The government saw its dilemma as whether to assign resources to combat short term poverty or create conditions for future development, but the two are not incompatible. The government could use Central Bank credit to maintain public spending levels that would allow for future investment while simultaneously developing effective programs to combat poverty and unemployment.

Everything indicates, however, that the IMF has imposed a drastic reduction in Central Bank credit to the government, to avoid any expansion in public sector economic activity. The effects of this requirement can be seen in recent Central Bank figures: credit to the government dropped 56% from December 1991 to September 1992.

Nicaragua is thus suffering the worst of all possible combinations: a dogmatic monetarist focus together with the extreme tendencies of neoliberalism.

Credit: the Same Old Story

Despite official promises made in early 1992 to expand credit to the productive sector, Central Bank data show that it remained at the same level as in 1991. While the government claims that there is no real demand, former Central Bank president Francisco Mayorga argues that there is, but that the high interest rates (15% 24% annually) and legal restrictions for qualifying as a recipient stifle its expression.

There is no change in this credit policy for 1993: the high interest rates and legal restrictions continue. As part of the "solidarity reactivation" package, the government announced an increase in credit available to the productive sector, but the total is only slightly more than the inflation caused by the currency devaluation. Available credit this year, therefore, is practically the same as last year.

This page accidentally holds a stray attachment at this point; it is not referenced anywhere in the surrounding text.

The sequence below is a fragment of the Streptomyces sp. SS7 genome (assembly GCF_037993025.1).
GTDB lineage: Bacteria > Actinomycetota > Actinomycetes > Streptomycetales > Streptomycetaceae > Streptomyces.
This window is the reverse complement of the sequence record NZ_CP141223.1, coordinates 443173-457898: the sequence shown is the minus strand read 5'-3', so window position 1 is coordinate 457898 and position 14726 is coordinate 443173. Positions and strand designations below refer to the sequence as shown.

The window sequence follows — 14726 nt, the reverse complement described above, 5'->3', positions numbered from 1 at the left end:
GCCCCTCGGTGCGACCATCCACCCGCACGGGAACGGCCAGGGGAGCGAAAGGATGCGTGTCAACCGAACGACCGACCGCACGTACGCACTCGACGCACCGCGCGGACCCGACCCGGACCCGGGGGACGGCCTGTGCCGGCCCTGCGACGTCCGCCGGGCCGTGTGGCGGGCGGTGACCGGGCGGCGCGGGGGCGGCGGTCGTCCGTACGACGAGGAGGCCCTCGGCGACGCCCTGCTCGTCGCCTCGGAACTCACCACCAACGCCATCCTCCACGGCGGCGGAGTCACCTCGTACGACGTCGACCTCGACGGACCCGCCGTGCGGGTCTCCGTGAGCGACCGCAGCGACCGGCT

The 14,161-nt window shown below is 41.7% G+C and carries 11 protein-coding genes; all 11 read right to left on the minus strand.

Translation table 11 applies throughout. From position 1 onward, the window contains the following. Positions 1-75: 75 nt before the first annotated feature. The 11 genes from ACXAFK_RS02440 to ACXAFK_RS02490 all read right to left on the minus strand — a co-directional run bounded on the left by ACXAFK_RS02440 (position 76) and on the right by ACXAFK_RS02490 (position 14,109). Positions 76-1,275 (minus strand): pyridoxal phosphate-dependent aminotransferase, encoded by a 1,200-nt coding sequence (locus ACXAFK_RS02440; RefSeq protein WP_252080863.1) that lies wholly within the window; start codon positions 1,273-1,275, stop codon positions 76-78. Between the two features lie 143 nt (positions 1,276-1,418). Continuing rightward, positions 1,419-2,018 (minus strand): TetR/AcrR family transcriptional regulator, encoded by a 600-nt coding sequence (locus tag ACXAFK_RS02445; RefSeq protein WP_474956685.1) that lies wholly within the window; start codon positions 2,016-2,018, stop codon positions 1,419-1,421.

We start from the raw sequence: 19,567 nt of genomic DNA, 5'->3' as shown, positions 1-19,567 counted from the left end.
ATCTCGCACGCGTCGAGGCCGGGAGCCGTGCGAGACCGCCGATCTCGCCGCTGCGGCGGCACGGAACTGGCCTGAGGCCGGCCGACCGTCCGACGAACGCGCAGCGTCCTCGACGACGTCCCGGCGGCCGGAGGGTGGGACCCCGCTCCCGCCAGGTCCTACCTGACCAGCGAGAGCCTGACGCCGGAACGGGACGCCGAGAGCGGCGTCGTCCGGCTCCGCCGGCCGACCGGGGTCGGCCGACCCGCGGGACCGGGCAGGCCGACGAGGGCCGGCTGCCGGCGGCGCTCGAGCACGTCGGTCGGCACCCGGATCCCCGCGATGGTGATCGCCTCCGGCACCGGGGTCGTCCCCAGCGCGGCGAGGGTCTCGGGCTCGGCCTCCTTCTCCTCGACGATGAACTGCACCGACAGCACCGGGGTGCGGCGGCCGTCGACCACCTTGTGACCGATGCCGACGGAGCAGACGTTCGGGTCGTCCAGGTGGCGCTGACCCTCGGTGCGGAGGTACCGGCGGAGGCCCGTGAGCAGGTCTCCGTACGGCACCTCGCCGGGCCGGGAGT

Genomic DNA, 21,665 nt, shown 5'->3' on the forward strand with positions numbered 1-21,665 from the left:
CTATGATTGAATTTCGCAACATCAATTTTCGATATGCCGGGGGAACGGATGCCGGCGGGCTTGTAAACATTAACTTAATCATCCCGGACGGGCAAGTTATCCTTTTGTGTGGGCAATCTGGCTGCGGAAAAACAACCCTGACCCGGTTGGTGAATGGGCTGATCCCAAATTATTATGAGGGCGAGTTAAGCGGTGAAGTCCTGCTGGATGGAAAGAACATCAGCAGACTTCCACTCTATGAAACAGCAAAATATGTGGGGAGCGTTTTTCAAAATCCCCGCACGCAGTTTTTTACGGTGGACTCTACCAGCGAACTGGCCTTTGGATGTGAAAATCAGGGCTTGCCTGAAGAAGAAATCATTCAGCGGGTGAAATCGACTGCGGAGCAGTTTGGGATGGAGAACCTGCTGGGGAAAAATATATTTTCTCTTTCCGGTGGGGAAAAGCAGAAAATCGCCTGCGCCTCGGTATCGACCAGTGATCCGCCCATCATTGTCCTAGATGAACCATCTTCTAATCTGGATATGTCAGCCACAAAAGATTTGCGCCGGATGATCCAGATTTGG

The maintenance of this virtual fiscal and credit strangulation is thus likely to result in weak if not insignificant economic reactivation. The official 1992 economic growth figure was 1%, and the official 1993 projection is 2.5%. Such growth rates do not even compensate for population growth, estimated at 3.5% annually.

The basic contradiction in the government's economic policy persists: trying to achieve reactivation while simultaneously maintaining very low inflation rates. The design of fiscal and monetary policies for 1993 once again stress low inflation over the need to promote reactivation.

From Unemployment to Social Breakdown

These devastating policies have resulted in a considerable increase in urban and rural unemployment. In two years of stabilization and structural adjustment, 53,000 people lost their jobs, affecting the productive sector far more than commerce and services. (Of every three people newly unemployed, two are from the productive sector.) How many more will there be in 1993? The table below shows the evolution of employment in the economy's "formal" sector over the past three years, based on urban and rural workers registered by INSSBI, the state institute overseeing workers' insurance.